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Album Review: The LaFontaines – Common Problem

2 min read
photo: Prescription PR

A year after forming, Glaswegian quintet The LaFontaines landed themselves a spot performing at the T in the Park festival in 2011, becoming semi-regulars over the subsequent years. Since then the group has worked assiduously to build a following for their blend of rock and hip-hop, earning a reputation as excellent live performers. With their second album, Common Problem, the LaFontaines are evidently of the opinion that you don’t fix what ain’t broke as they offer up more of what made their 2015 début album, Class, a stonking success.

While the words rap and rock when used together bring to mind groups like Rage Against the Machine and, for better or worse, Limp Bizkit, the LaFontaines have crafted for themselves a signature sound that stands apart from the aforementioned bands, a sound that Common Problem immediately impresses upon the listener with the high energy of Explosion. If you are not on-board, or at least intrigued, by the end of Explosion’s three-and-a-half-minutes, then you may as well head home already. Too Late charts issues of self-doubt while the synth-rock music churns and builds, cresting with the guitars on the track’s bridge, while the titular Common Problem features an indie sound.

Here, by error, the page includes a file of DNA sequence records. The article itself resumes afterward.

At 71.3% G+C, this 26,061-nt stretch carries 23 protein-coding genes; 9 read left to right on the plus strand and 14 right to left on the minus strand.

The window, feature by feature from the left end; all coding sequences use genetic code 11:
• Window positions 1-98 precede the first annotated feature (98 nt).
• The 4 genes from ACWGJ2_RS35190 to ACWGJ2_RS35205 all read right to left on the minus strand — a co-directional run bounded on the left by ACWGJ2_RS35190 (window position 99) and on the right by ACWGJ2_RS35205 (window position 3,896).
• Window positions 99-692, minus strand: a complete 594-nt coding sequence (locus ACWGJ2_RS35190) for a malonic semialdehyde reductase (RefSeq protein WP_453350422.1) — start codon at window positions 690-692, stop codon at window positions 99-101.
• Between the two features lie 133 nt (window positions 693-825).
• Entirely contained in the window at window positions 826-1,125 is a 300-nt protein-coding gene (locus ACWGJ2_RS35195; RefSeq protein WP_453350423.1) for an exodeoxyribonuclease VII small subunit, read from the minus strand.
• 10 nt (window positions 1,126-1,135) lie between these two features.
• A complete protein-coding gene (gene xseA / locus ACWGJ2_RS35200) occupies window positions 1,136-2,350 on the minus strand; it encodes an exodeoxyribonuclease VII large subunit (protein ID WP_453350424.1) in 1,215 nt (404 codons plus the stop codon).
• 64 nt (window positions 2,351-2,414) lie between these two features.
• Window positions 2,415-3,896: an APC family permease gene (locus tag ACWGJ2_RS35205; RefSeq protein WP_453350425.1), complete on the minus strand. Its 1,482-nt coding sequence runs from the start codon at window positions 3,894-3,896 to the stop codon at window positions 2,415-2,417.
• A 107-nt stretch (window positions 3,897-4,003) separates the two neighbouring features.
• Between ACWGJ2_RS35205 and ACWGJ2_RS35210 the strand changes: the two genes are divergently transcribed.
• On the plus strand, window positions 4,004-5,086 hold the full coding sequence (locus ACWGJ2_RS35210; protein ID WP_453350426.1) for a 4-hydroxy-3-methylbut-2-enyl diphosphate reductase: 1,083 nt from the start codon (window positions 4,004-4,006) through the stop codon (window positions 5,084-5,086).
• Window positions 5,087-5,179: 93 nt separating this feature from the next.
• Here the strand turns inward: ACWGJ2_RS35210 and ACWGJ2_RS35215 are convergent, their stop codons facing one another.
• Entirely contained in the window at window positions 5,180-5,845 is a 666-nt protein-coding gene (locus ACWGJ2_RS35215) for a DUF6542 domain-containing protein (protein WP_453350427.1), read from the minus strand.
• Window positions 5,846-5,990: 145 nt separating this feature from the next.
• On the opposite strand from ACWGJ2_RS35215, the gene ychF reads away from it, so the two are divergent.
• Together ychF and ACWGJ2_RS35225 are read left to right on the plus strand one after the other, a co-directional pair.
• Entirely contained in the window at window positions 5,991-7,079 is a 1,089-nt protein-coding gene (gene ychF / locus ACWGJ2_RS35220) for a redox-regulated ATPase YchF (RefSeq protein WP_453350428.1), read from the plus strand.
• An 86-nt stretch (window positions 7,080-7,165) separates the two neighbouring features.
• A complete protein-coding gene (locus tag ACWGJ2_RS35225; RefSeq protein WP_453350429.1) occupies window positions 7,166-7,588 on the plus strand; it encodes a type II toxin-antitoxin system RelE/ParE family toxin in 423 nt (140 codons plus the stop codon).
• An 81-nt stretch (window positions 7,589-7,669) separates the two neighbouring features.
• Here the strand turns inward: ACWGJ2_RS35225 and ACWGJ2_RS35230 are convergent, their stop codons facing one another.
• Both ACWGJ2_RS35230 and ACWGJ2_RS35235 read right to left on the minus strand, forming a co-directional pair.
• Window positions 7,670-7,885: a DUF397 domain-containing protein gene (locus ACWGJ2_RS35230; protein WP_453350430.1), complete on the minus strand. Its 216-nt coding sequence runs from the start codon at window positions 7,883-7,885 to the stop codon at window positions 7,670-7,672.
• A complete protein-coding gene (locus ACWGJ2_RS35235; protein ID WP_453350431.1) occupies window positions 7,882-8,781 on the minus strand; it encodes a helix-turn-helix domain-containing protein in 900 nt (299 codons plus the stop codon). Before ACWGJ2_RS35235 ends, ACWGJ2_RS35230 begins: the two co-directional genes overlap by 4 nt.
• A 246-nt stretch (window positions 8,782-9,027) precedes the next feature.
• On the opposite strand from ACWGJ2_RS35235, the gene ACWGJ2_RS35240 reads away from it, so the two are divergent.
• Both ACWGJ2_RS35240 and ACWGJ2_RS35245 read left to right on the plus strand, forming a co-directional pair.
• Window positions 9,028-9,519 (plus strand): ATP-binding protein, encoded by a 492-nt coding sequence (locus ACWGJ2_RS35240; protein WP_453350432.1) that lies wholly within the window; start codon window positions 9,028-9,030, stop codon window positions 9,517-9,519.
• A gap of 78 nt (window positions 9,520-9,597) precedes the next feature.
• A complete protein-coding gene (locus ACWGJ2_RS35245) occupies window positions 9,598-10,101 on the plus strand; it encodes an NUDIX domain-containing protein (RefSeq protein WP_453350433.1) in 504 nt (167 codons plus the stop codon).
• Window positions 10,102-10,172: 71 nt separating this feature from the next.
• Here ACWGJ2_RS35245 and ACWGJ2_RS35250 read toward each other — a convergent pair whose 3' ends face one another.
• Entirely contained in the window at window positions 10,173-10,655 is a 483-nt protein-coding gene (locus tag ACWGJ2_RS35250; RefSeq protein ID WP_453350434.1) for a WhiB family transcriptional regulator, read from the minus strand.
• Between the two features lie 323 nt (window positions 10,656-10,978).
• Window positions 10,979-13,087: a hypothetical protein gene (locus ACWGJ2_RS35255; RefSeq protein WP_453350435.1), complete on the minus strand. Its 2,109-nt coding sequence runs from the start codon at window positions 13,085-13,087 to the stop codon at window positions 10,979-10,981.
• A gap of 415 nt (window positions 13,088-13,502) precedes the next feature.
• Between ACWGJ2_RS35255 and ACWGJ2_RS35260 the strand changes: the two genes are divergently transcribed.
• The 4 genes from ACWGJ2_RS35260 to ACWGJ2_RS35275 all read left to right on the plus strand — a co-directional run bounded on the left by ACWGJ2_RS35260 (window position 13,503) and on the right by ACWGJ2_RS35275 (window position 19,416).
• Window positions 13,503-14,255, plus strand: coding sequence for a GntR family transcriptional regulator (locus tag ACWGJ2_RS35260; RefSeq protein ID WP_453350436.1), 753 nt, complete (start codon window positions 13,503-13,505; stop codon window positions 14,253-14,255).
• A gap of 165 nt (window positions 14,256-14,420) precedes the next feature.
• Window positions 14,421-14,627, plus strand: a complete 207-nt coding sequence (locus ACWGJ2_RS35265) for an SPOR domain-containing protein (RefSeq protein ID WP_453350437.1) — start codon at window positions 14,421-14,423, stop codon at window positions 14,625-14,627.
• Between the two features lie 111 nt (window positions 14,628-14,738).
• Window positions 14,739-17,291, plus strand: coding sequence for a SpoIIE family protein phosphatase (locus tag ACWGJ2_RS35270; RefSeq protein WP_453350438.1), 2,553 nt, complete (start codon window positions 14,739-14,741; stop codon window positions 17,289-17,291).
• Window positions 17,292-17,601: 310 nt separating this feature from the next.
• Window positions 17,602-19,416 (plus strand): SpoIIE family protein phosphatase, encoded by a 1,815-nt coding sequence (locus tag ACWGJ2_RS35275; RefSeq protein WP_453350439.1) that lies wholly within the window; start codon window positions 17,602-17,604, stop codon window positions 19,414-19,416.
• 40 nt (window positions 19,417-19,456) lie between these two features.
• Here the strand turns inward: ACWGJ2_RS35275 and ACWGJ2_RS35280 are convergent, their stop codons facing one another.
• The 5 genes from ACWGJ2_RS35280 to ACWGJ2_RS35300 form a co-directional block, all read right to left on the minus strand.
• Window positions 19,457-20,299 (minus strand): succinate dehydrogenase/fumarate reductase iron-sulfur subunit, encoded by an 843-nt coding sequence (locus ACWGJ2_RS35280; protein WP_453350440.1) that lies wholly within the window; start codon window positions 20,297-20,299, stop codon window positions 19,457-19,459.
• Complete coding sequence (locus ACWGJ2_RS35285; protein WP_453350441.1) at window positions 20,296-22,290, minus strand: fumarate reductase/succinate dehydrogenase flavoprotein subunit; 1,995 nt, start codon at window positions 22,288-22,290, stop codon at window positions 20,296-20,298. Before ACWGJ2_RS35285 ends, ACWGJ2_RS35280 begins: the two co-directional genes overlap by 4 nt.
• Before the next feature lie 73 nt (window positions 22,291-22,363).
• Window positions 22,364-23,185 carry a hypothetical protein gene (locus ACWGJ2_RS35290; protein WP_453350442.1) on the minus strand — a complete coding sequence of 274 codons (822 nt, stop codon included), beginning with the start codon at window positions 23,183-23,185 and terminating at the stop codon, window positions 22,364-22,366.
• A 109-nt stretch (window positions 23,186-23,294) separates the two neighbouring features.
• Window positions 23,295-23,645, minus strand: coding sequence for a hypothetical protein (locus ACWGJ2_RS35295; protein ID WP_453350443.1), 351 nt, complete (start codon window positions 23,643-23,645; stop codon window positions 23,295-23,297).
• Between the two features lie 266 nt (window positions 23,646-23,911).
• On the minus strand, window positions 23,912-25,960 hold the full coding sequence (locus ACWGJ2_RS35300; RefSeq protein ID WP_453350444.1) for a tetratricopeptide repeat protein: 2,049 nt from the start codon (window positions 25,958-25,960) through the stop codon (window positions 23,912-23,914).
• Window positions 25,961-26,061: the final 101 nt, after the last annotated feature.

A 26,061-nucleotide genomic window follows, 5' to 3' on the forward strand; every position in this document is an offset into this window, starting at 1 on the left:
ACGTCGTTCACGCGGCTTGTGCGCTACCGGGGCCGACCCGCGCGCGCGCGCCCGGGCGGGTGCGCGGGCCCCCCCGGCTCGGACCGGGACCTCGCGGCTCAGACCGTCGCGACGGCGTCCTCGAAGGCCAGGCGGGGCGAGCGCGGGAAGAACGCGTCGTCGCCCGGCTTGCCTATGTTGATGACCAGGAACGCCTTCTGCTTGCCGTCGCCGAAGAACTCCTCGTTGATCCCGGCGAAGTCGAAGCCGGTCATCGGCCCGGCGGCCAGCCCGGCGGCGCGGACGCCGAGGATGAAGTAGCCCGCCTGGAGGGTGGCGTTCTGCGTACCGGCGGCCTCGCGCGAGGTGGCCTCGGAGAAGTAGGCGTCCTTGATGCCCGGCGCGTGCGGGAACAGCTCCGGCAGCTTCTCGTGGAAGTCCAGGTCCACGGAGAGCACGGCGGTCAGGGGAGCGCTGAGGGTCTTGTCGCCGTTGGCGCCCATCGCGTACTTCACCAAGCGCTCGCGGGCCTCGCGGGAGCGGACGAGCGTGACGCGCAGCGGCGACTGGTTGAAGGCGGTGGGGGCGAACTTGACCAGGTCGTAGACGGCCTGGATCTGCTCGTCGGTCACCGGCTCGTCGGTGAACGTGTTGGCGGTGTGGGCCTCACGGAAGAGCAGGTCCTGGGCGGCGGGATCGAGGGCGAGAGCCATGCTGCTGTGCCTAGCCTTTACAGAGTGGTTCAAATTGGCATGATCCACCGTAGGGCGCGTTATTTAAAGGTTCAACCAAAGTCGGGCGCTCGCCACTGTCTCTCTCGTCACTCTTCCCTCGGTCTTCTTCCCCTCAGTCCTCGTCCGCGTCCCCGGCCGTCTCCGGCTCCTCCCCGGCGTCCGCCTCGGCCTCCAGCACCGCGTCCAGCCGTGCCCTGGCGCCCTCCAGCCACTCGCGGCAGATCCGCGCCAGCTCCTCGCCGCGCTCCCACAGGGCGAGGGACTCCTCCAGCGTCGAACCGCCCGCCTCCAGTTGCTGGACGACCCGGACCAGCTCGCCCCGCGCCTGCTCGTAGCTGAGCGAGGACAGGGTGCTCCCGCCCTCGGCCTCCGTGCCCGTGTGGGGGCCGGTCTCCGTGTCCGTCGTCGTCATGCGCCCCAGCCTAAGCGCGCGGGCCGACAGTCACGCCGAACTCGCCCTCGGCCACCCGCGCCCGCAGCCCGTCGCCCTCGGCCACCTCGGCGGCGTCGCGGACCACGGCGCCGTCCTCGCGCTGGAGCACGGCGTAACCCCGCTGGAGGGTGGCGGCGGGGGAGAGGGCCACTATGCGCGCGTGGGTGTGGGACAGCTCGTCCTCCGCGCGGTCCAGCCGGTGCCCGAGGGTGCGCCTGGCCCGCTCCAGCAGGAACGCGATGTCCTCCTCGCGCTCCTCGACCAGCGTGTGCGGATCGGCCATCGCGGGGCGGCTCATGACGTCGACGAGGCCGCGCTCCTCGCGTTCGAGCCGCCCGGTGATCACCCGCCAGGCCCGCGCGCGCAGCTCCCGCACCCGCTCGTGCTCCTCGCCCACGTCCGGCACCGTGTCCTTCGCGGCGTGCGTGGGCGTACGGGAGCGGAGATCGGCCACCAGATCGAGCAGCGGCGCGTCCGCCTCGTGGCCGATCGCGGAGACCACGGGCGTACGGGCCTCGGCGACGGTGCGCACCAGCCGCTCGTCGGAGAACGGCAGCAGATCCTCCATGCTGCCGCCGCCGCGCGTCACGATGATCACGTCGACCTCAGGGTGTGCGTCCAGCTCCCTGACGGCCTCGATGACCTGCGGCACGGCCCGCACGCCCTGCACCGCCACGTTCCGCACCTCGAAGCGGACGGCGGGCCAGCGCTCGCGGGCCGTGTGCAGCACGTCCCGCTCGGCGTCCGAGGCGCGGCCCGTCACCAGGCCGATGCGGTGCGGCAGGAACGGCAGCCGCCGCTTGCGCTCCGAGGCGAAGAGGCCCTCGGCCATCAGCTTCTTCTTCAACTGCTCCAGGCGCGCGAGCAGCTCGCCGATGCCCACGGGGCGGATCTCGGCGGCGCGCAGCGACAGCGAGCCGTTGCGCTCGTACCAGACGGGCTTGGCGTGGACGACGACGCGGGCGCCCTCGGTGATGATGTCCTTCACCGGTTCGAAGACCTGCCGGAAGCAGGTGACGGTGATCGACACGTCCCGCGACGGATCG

The guitars of Armour take on an almost desert-rock sound reminiscent of Queens of the Stone Age with their fuzz and groove, and a chopped vocal sample underneath the verses cements the track as a must listen. A staple of the LaFontaines music is Kerr Okan’s rapped verses and bassist John Gerard’s sung choruses, but the pair switch places on Total Control and change to sung verses and a rapped chorus keep things fresh. Closing number Asleep is an electro-heavy affair featuring a strong beat, with the track building an explosive energy which is released at the half-way point before resolving to end Common Problem on a strong note.